Project-based Learning Combines Traditional Classroom Knowledge with Real-world Expertise (Part -2)

Project-Based Learning can improve students who might otherwise find schools boring or meaningless. Photo source: Wikimedia commons
Project-Based Learning can improve students who might otherwise find schools boring or meaningless. Photo source: Wikimedia commons
Masum Billah
Written by Masum Billah

With the ever-increasing pressure to raise performance standards in school, Project-based Learning helps to engage students’ intrinsic motivation to learn and, in turn, increase performance. School leaders are also able to tout curriculums that incorporate school-wide learning. Parents can see information on their child’s educational progress than a traditional report card can’t provide. It often takes students outside of the classroom; a school’s surrounding community quickly becomes an educational resource. Community leaders and places of interest can be tremendous resources for various student projects, and can also be beneficiaries of student work.

Project-based learning focuses on real-world problems, issues, and contexts. It promotes the use of all four language modalities namely listening, speaking, reading, and writing. It engages learners in authentic communication with team members and is learner-centred and teacher-facilitated. Completion of projects typically requires learners to use language in a variety of ways to collaborate on a plan, negotiate tasks, contribute ideas and constructive criticism, assess progress, and achieve consensus on various issues that are important to the learners’ lives. Unlike problem-based learning, which focuses on discussing and solving a problem, project-based learning focuses on developing a product, such as a group presentation, class newspaper, or cookbook of recipes from each student’s native culture (Starr, 2005).

Other projects to use with adults learning English might include creating oral histories; designing books for children in the family; writing short plays, skits, or poetry; surveying students in the program (or the community) about an issue of interest or concern, analyzing the survey, displaying the data and using it for next steps; listing tips on how to apply to a school or training program; or producing mock TV news broadcasts or talk shows, complete with commercials, focused on issues of personal significance or of significance in the community. When a project is designed for students to produce and practice English in ways they need to outside the classroom (e.g., participating on a team, repairing communication breakdowns), it provides a bridge to real-world communication (Bas, 2008).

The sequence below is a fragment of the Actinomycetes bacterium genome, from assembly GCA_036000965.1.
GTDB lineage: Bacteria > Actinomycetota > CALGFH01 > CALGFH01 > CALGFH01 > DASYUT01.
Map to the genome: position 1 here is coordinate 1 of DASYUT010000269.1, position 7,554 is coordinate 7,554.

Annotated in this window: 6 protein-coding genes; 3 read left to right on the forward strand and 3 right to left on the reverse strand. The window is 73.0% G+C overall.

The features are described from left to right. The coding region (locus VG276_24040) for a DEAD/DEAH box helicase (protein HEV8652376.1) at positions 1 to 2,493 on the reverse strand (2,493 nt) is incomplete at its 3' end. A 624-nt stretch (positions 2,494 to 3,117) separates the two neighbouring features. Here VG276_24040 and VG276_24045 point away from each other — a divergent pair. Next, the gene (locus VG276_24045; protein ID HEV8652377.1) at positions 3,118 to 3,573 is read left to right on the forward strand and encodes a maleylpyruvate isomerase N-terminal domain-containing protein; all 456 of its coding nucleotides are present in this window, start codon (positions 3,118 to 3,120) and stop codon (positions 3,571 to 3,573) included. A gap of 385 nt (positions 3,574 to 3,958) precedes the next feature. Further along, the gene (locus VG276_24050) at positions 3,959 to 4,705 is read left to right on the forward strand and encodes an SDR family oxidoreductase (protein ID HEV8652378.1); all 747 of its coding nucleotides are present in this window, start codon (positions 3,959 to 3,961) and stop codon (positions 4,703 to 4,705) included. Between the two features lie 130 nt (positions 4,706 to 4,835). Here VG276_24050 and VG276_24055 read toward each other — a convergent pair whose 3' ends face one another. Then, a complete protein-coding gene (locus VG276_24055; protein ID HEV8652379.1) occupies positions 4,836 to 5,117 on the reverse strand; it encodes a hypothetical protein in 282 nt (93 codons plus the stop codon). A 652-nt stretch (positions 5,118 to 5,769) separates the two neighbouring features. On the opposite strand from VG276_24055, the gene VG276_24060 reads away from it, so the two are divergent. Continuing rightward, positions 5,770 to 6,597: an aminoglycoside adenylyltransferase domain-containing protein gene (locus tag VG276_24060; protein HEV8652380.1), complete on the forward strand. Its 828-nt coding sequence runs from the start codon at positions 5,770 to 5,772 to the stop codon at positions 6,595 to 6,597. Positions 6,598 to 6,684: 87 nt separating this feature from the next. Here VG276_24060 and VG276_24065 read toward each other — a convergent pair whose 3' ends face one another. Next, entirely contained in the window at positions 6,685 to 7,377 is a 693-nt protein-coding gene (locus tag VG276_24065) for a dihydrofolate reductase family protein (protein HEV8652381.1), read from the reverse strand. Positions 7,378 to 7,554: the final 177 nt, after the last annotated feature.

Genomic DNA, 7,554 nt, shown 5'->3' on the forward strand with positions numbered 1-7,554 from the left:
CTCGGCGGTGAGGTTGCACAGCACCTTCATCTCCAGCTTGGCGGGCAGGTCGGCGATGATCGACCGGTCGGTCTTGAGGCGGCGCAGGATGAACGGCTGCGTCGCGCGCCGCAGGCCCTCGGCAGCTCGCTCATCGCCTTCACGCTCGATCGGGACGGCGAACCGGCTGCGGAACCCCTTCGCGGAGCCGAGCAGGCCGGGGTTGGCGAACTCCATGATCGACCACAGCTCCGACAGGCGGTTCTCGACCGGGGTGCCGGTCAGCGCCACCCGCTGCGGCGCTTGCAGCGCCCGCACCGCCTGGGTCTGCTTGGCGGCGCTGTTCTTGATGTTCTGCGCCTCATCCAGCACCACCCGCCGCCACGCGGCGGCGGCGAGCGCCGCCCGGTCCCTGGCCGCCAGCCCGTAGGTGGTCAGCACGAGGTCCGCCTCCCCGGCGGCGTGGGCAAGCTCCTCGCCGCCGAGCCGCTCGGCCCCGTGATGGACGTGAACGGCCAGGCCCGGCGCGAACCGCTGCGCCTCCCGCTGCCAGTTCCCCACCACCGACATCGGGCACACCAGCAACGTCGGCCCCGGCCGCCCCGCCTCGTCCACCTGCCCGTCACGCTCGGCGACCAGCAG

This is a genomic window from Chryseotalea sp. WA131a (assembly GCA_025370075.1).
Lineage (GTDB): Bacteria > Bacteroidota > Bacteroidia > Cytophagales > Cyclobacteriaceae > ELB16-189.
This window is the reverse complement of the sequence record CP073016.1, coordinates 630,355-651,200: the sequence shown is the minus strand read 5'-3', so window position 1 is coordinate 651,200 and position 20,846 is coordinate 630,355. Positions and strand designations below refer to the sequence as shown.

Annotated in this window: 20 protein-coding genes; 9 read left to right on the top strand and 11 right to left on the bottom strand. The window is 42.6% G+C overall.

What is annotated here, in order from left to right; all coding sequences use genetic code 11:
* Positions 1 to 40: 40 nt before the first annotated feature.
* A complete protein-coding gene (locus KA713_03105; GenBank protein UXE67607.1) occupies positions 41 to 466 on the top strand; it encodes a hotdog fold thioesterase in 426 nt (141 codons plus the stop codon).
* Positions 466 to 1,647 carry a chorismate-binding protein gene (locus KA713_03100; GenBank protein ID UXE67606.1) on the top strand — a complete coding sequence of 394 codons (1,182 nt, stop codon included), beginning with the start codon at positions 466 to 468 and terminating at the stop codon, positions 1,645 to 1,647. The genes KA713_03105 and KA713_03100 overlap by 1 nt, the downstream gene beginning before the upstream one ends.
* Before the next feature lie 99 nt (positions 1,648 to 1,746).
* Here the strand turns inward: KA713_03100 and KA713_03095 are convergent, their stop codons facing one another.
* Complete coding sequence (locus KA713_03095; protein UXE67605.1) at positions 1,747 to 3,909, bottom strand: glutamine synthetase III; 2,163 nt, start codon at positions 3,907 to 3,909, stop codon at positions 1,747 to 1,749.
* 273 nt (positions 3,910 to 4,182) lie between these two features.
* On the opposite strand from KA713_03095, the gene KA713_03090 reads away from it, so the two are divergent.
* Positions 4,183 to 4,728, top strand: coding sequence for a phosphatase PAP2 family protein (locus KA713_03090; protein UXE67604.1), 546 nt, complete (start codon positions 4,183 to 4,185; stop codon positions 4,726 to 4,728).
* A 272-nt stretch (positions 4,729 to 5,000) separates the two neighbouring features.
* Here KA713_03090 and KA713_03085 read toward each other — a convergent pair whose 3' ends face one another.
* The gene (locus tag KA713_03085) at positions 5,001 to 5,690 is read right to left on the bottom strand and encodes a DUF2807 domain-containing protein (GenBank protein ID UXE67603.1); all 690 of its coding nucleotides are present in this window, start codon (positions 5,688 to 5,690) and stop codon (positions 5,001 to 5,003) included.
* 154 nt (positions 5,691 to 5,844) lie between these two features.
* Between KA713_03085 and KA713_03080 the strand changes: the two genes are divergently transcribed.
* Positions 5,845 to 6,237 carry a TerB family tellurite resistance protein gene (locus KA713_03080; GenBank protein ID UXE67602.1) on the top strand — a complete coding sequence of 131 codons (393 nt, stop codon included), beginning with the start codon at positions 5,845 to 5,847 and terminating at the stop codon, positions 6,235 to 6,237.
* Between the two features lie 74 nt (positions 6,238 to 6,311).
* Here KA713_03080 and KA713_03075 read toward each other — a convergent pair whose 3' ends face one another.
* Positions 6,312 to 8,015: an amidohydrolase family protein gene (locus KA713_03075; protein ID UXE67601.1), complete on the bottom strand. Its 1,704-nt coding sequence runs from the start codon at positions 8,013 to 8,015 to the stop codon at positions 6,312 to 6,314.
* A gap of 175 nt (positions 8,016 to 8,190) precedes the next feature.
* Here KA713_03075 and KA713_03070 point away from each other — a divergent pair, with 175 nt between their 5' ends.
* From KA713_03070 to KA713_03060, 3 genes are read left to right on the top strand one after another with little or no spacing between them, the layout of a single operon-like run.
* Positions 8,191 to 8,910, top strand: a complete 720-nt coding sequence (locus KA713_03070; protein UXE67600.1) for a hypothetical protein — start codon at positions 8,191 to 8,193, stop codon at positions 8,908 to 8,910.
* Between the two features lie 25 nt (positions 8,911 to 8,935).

Literature circles provide a venue for students to engage with one another while also interacting with texts of interest and importance to their lives. Originally developed by Harvey Daniels (1994), literature circles are similar to a book club, where readers can engage in lively discussions about what they have read. A recent experimental design study showed that literature circles can have an impact on English language learners’ reading comprehension as measured on standardized tests (McElvain, 2010). While this study was conducted with children, it seems likely that literature circles can be adapted for high-intermediate and advanced adults learning English.

In McElvain’s version of literature circles, groups of four to six students were formed based on the level of text they were reading. Students read silently in class for fifteen minutes and spent the next fifteen minutes responding to the text in a reading response log. During the final fifteen minutes, students either participated in student-led book clubs by sharing from their reading response logs or working on a collaborative book project. McElvain suggests that the most important aspect of literature circles is the “collaborative talk” about the reading that takes place among students throughout the activity as well as with the teacher, creating a “classroom literacy community” (p. 182;  Mesa & Chang, in press). An additional finding from this study was that both teachers and learners reported increased engagement in reading and improved confidence to participate in class discussions.

Students gain a deeper understanding of the concepts and standards at the heart of a project. Projects also build vital workplace skills and lifelong habits of learning. Projects can allow students to address community issues, explore careers, interact with adult mentors, use technology and present their work to audiences beyond the classroom. Project-Based Learning can improve students who might otherwise find schools boring or meaningless. It combines traditional classroom knowledge with real-world expertise and skills to better prepare students for success. Many changes are taking place around the world to make teaching-learning more life-oriented, more meaningful and interesting. Shouldn’t we join them? (Finish)

About the author

Masum Billah

Masum Billah

Masum Billah works as an Education Expert in the BRAC Education Program, BRAC, and President of the English Teachers' Association of Bangladesh (ETAB), Dhaka, Bangladesh.

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